Scripture Focus: Deuteronomy 26.5-12
5 Then you shall declare before the Lord your God: “My father was a wandering Aramean, and he went down into Egypt with a few people and lived there and became a great nation, powerful and numerous. 6 But the Egyptians mistreated us and made us suffer, subjecting us to harsh labor. 7 Then we cried out to the Lord, the God of our ancestors, and the Lord heard our voice and saw our misery, toil and oppression. 8 So the Lord brought us out of Egypt with a mighty hand and an outstretched arm, with great terror and with signs and wonders. 9 He brought us to this place and gave us this land, a land flowing with milk and honey; 10 and now I bring the firstfruits of the soil that you, Lord, have given me.” Place the basket before the Lord your God and bow down before him. 11 Then you and the Levites and the foreigners residing among you shall rejoice in all the good things the Lord your God has given to you and your household. 

12 When you have finished setting aside a tenth of all your produce in the third year, the year of the tithe, you shall give it to the Levite, the foreigner, the fatherless and the widow, so that they may eat in your towns and be satisfied. 

Reflection: Short-Circuit Oppression
By John Tillman

Those who have been abused are not immune from becoming abusers. In history, those who overthrow oppressors, often succumb to the temptation of becoming oppressors. 

Moses, in his many instructions to the people before entering the land, is intentional about trying to prevent those who escaped oppression in Egypt from becoming oppressors themselves. Part of his strategy to short circuit oppression was in worship practices and prayers.

The declaration worshipers were to make when they brought in the firstfruits and the tithe was part history lesson, part confession, and part mission statement. It acknowledged humble beginnings, celebrated what God had done, accepted all peoples into God’s family, and committed the worshiper to care for the vulnerable. This was intentional. Because they had been oppressed they were commanded to care for the oppressed. Because they had been foreigners, they were to treat foreigners as native born.

Bringing our “firstfruits” and tithes to God is inextricably tied in the law to care for the poor, the foreigner, and the outcasts. It won’t matter what we do with our money if our hearts aren’t bent toward caring for the vulnerable.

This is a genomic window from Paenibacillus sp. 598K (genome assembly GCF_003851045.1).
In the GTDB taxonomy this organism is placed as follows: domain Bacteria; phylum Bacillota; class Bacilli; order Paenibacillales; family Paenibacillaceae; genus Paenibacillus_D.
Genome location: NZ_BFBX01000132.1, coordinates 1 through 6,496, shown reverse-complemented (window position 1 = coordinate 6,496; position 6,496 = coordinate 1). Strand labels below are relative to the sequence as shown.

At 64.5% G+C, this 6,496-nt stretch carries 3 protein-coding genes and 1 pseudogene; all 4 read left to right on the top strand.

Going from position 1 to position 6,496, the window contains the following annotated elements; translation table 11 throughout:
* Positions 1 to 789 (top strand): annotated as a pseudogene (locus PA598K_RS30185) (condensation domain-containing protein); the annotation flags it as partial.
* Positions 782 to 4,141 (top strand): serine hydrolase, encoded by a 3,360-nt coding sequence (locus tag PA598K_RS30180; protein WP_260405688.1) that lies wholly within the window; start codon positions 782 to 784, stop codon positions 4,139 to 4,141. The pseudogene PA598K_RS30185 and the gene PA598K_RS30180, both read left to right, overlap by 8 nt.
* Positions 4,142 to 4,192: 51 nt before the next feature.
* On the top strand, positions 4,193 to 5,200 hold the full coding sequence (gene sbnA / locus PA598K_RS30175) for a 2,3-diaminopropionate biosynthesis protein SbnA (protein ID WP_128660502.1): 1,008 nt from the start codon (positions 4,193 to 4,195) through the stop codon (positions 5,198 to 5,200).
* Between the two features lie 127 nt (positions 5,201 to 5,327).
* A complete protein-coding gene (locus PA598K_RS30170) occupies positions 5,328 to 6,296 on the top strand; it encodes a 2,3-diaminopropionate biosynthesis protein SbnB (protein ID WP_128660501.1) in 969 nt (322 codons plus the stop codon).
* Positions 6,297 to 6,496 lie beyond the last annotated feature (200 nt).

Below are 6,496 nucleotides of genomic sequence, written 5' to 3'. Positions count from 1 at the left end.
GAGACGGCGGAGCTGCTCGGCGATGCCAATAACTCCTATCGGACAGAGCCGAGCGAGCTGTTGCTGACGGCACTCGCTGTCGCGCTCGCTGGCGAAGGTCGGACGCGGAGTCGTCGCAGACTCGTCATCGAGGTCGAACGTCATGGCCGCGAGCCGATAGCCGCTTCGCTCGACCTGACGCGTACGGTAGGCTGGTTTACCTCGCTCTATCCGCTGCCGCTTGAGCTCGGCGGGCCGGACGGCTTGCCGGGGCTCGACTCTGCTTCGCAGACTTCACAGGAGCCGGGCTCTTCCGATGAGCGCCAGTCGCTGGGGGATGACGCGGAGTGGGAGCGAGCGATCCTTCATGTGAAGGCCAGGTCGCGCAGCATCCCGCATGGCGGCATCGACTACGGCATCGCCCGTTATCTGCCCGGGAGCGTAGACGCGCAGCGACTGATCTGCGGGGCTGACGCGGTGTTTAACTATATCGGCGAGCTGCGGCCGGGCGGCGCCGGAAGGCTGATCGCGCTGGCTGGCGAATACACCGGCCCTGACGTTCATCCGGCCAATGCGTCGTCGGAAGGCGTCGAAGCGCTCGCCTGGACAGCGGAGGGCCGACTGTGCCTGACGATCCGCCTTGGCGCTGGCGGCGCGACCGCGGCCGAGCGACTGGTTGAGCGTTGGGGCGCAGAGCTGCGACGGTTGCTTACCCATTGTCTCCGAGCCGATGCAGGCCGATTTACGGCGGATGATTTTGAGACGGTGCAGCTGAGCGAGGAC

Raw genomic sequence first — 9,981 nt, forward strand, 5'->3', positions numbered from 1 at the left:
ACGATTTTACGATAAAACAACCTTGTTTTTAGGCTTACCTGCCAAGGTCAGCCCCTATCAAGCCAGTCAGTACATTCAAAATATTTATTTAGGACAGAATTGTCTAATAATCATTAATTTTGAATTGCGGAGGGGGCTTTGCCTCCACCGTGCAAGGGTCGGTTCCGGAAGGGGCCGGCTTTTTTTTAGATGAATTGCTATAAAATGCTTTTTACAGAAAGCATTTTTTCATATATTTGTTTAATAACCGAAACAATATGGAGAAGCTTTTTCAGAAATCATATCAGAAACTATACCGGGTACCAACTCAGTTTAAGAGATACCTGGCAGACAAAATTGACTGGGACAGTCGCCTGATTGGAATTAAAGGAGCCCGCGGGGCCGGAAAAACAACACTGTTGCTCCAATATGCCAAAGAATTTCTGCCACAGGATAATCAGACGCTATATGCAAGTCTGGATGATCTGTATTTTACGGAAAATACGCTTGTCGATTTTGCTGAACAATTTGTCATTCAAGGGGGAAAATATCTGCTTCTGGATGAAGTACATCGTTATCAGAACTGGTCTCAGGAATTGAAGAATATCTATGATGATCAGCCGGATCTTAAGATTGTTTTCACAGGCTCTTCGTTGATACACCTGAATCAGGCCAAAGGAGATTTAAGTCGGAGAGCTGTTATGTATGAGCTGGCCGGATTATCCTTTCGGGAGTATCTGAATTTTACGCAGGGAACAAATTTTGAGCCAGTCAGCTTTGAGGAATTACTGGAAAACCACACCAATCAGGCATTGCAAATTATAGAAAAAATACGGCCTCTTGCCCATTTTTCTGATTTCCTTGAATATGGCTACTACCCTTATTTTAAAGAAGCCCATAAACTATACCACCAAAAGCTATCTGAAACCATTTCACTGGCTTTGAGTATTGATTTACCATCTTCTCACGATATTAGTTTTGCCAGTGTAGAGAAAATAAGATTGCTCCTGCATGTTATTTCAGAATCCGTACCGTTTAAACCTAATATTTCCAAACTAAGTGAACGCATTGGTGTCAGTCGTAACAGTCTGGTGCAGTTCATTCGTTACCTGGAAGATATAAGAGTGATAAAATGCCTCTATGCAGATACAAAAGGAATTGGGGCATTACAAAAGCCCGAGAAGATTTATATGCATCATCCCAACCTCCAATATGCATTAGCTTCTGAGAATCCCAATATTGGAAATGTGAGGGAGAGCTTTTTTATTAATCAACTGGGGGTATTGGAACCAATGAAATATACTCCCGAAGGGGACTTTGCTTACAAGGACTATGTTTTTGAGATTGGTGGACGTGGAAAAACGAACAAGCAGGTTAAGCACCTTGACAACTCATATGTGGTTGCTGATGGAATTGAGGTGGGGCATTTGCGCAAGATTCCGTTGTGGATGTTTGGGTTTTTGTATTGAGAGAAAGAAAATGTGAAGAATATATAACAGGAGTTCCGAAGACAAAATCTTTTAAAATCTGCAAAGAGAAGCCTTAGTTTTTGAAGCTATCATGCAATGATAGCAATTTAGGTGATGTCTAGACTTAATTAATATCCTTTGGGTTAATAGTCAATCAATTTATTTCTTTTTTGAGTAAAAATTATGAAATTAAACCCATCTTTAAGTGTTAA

Today we will pray based on this declaration from Deuteronomy 26.5-19:

Because of what you have done, Lord, we are yours.
Your hands have set us free of our own chains.
When we were hard pressed you brought us into a spacious place.
When we had nothing you gave to us abundantly more that we could imagine.

Lord we bring to you the firstfruits, tithes, and offerings of our lives.
Not our material things only but our hearts, thoughts, and souls, we give to you.
Let us not carelessly “eat” the tithe by participating in the mindless consumption of our culture and economy.
Bend our hearts to care for your church but not to neglect the foreigner, the fatherless, and the widow.
May they eat in our towns and cities.
May they be satisfied and treated with dignity.
May our offerings and our care for others cause you joy.
As you have set us free, may we work to free all humanity.
As you have treasured us, may we look on all people as your treasured ones.

As you have made us holy and blessed us, may we extend to others your blessing and call others to your holiness.

Divine Hours Prayer: The Refrain for the Morning Lessons
Deliverance belongs to the Lord. Your blessing be upon your people! — Psalm 3.8

– Divine Hours prayers from The Divine Hours: Prayers for Springtime by Phyllis Tickle

Today’s Readings
Deuteronomy 26 (Listen – 3:13)
Psalm 117-118 (Listen – 2:52)

Read more about Occupation of Meditation
The results of true prayer are tangible actions on our part, empowered by God to make a difference in our world.

Read more about Deuteronomy’s Dream for the Poor
Christians can look the darkest realities of poverty in the face and confidently say, “It doesn’t have to be this way.”